After a very busy week, it’s nice to get back to something like a “normal” schedule. I let myself sleep in, as it’s been more than a week since I didn’t have to get up and go somewhere in the morning, but now I’m trying to go by my usual working routine.
The mystery convention was interesting, though not quite what I expected. For one thing, I was probably in the youngest quarter of all attendees. I felt rather like a child. For another, I wasn’t entirely sure where it fell on the fan vs. writer spectrum. A lot of the panel descriptions made the panels sound like they’d be writing panels with how-tos and advice for writers, but then they ended up being more for a reader perspective. I still got some good info and learned a lot about the way mystery writers and readers think, but I didn’t get the nuts and bolts I was hoping for. I think most of the benefit for me was that hearing the discussions gave me ideas, and that made the vague mystery idea I’ve had in the back of my head start taking concrete shape.
As big of a mystery reader as I’ve always been, I hadn’t heard of (or hadn’t read) most of the speakers. I’ve now got a list of books I want to look for. I did get to meet Rhys Bowen, who writes the Royal Spyness mysteries, but that was in the hospitality room rather than on any panel. And I got a lot of scoop about writers I had read from Felix Francis’s talk. Of course, he talked a lot about his father, Dick Francis, but because of growing up with his father and because of the people he knew, he was also able to talk about going over to Agatha Christie’s house or visiting P.D. James. It sounds like as a kid he was very curious about writers’ processes, so he was able to talk about how they plotted their books and how they worked. I graduated from Nancy Drew straight to Dick Francis and Agatha Christie, so it was fun hearing all those stories.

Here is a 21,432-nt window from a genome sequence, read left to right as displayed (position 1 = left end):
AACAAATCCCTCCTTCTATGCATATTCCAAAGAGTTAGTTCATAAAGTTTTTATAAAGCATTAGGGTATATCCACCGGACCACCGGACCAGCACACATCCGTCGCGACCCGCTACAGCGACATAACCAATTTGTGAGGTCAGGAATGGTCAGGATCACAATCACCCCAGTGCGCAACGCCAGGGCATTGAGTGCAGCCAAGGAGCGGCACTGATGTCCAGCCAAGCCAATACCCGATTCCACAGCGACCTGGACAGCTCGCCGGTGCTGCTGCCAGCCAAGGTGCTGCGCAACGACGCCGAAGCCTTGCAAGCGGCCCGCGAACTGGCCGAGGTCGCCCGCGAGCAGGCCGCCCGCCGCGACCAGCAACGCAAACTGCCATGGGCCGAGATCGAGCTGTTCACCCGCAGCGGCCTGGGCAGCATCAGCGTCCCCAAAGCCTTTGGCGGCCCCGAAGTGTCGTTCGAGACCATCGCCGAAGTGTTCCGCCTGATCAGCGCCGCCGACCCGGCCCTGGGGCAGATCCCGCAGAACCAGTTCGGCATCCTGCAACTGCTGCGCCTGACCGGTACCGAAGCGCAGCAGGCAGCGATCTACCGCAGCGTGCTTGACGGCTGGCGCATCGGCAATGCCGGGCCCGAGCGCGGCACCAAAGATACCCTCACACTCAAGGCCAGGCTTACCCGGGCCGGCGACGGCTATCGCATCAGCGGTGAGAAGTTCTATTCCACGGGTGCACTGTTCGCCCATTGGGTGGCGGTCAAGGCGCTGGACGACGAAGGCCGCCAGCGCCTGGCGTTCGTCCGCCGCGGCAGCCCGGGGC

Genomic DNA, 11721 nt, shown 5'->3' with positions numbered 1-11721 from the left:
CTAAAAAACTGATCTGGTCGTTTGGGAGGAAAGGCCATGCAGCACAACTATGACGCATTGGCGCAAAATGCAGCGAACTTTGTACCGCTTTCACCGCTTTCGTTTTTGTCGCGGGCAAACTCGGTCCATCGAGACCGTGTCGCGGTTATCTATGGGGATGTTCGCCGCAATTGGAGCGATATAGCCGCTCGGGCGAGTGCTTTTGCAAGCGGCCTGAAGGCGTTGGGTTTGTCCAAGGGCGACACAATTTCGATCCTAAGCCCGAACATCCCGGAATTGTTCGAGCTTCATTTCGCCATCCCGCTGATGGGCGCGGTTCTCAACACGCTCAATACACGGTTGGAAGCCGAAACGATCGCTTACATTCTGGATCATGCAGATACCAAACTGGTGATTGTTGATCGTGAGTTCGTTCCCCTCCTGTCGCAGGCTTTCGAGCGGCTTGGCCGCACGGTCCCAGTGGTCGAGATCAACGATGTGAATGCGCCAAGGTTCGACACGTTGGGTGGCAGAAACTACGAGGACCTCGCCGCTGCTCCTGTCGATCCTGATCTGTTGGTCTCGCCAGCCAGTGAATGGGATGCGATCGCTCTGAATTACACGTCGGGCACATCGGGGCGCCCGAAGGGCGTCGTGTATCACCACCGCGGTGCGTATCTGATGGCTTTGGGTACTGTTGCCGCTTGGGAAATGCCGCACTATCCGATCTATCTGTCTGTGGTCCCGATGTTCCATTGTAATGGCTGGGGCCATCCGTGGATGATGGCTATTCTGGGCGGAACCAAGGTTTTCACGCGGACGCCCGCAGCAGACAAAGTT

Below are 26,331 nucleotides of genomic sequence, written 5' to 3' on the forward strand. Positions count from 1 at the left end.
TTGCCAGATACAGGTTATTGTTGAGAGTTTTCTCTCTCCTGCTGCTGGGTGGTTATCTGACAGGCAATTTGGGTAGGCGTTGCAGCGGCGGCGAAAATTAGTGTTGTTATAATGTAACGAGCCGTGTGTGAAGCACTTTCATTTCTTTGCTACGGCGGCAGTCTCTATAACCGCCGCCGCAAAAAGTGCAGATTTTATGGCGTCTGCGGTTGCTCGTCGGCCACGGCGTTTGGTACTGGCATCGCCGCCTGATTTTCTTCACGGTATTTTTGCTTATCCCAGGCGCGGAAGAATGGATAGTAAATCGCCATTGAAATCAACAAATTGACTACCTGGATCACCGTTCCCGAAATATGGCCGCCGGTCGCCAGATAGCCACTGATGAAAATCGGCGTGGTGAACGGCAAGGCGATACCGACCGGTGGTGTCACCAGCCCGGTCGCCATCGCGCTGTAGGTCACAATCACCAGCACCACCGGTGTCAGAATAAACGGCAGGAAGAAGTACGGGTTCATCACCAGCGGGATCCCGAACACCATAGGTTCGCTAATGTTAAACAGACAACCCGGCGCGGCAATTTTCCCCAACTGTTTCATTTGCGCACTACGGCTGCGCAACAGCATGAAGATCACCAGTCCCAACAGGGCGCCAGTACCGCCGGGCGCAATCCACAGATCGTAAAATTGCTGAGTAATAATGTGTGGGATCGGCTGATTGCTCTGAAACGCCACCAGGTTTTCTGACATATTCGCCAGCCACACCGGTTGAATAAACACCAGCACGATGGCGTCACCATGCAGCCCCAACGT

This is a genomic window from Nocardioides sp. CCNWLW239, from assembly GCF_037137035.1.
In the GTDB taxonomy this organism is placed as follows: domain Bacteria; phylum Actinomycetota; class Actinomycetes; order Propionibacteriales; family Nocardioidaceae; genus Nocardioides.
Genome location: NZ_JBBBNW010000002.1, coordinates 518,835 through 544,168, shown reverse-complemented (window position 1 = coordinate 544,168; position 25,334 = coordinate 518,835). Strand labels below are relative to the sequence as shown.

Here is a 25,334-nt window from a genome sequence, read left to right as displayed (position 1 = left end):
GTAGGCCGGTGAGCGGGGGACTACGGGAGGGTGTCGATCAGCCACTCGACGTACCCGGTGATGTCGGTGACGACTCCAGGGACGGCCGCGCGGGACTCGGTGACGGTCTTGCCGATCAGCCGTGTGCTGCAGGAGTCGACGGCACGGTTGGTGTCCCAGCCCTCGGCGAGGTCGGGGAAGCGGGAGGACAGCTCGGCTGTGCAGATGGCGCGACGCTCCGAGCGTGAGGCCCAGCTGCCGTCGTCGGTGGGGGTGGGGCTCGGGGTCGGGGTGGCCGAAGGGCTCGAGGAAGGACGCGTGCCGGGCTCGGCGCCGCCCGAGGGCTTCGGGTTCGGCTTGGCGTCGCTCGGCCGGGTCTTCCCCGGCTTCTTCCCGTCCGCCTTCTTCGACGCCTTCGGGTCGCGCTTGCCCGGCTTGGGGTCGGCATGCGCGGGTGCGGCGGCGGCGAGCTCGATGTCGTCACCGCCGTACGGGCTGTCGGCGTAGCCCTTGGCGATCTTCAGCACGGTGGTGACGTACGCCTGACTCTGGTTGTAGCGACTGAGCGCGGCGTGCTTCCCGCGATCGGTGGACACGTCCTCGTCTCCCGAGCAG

I was rather surprised to learn how many mystery writers are “pantsers” who just write rather than plotting out the book in advance. I’d have thought that would be the one genre where you have to plot and plan. There seemed to be huge extremes between having everything planned out on color-coded notecards or Excel spreadsheets and just making it up as they go. Surprisingly, Agatha Christie was apparently a pantser. She made sure that every suspect actually could have been the murderer, with motive, means, and opportunity, but didn’t decide who actually did it until late in the writing process. Was Murder on the Orient Express a case of her not being able to make up her mind? And I guess And Then There Were None was a case of flipping it and making all the suspects victims.
In a way, I suppose it makes sense that if the writer is surprised by the conclusion, the reader is more likely to be, while if you know it all going in it might be harder to avoid being too obvious. My books haven’t technically been mysteries, but I have gone in thinking the culprit would be one person, then realized midway through that it was too obvious, so that person became the red herring, and then someone else became the culprit, with some editing to set it up.
I’m not sure I’d travel out of town to attend this convention again. Even if I start writing mysteries, I’m not sure the demographics are in line with my readership. I did get recognized a few times by readers who saw my name and knew who I was and commented about loving my books, which was cool. So I do have some readers there. But I doubt there would be much promo value without the backing of a major publisher. Most authors were only on one panel each, and then there were the publisher giveaway signings. That’s not a lot of exposure from an author perspective, but there’s also not a lot of business/education going on. There might have been more networking if I’d stayed at the hotel and attended the evening events instead of commuting, but networking isn’t my superpower, so I’m not sure I’d have got that much out of it.
But I did get some new books to read and I need to look up a few authors at the library.